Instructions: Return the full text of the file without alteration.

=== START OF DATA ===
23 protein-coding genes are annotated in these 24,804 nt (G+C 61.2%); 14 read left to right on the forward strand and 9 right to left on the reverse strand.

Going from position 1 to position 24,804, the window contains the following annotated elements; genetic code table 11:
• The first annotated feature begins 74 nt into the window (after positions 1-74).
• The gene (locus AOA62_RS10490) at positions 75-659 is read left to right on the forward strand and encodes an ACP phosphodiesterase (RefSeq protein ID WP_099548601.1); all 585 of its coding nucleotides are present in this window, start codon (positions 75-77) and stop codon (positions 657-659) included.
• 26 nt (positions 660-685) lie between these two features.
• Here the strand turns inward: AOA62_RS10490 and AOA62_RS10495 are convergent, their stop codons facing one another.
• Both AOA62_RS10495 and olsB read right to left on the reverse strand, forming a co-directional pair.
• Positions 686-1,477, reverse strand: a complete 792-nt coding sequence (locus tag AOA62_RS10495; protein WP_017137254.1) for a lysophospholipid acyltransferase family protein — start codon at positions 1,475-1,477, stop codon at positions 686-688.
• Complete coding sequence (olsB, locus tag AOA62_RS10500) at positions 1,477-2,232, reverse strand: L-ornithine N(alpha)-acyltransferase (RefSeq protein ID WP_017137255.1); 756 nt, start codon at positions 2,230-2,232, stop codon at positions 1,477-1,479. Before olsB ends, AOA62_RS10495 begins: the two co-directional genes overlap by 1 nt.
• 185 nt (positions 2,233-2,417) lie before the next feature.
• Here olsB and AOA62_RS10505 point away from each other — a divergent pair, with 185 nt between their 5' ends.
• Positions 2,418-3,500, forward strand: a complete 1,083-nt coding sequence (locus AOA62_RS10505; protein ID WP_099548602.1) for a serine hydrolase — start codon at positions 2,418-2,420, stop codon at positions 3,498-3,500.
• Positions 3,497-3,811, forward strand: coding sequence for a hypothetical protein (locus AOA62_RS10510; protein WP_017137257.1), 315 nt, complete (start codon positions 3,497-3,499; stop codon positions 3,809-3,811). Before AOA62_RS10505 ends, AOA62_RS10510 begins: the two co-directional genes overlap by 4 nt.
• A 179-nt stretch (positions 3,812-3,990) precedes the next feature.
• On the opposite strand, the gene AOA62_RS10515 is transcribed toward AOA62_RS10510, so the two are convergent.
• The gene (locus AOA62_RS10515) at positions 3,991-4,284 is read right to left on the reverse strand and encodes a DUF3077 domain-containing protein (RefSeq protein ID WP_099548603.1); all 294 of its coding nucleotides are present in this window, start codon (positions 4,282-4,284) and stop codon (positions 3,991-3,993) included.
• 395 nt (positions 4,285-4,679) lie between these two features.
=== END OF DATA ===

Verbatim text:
23 protein-coding genes are annotated in these 24,804 nt (G+C 61.2%); 14 read left to right on the forward strand and 9 right to left on the reverse strand.

Going from position 1 to position 24,804, the window contains the following annotated elements; genetic code table 11:
• The first annotated feature begins 74 nt into the window (after positions 1-74).
• The gene (locus AOA62_RS10490) at positions 75-659 is read left to right on the forward strand and encodes an ACP phosphodiesterase (RefSeq protein ID WP_099548601.1); all 585 of its coding nucleotides are present in this window, start codon (positions 75-77) and stop codon (positions 657-659) included.
• 26 nt (positions 660-685) lie between these two features.
• Here the strand turns inward: AOA62_RS10490 and AOA62_RS10495 are convergent, their stop codons facing one another.
• Both AOA62_RS10495 and olsB read right to left on the reverse strand, forming a co-directional pair.
• Positions 686-1,477, reverse strand: a complete 792-nt coding sequence (locus tag AOA62_RS10495; protein WP_017137254.1) for a lysophospholipid acyltransferase family protein — start codon at positions 1,475-1,477, stop codon at positions 686-688.
• Complete coding sequence (olsB, locus tag AOA62_RS10500) at positions 1,477-2,232, reverse strand: L-ornithine N(alpha)-acyltransferase (RefSeq protein ID WP_017137255.1); 756 nt, start codon at positions 2,230-2,232, stop codon at positions 1,477-1,479. Before olsB ends, AOA62_RS10495 begins: the two co-directional genes overlap by 1 nt.
• 185 nt (positions 2,233-2,417) lie before the next feature.
• Here olsB and AOA62_RS10505 point away from each other — a divergent pair, with 185 nt between their 5' ends.
• Positions 2,418-3,500, forward strand: a complete 1,083-nt coding sequence (locus AOA62_RS10505; protein ID WP_099548602.1) for a serine hydrolase — start codon at positions 2,418-2,420, stop codon at positions 3,498-3,500.
• Positions 3,497-3,811, forward strand: coding sequence for a hypothetical protein (locus AOA62_RS10510; protein WP_017137257.1), 315 nt, complete (start codon positions 3,497-3,499; stop codon positions 3,809-3,811). Before AOA62_RS10505 ends, AOA62_RS10510 begins: the two co-directional genes overlap by 4 nt.
• A 179-nt stretch (positions 3,812-3,990) precedes the next feature.
• On the opposite strand, the gene AOA62_RS10515 is transcribed toward AOA62_RS10510, so the two are convergent.
• The gene (locus AOA62_RS10515) at positions 3,991-4,284 is read right to left on the reverse strand and encodes a DUF3077 domain-containing protein (RefSeq protein ID WP_099548603.1); all 294 of its coding nucleotides are present in this window, start codon (positions 4,282-4,284) and stop codon (positions 3,991-3,993) included.
• 395 nt (positions 4,285-4,679) lie between these two features.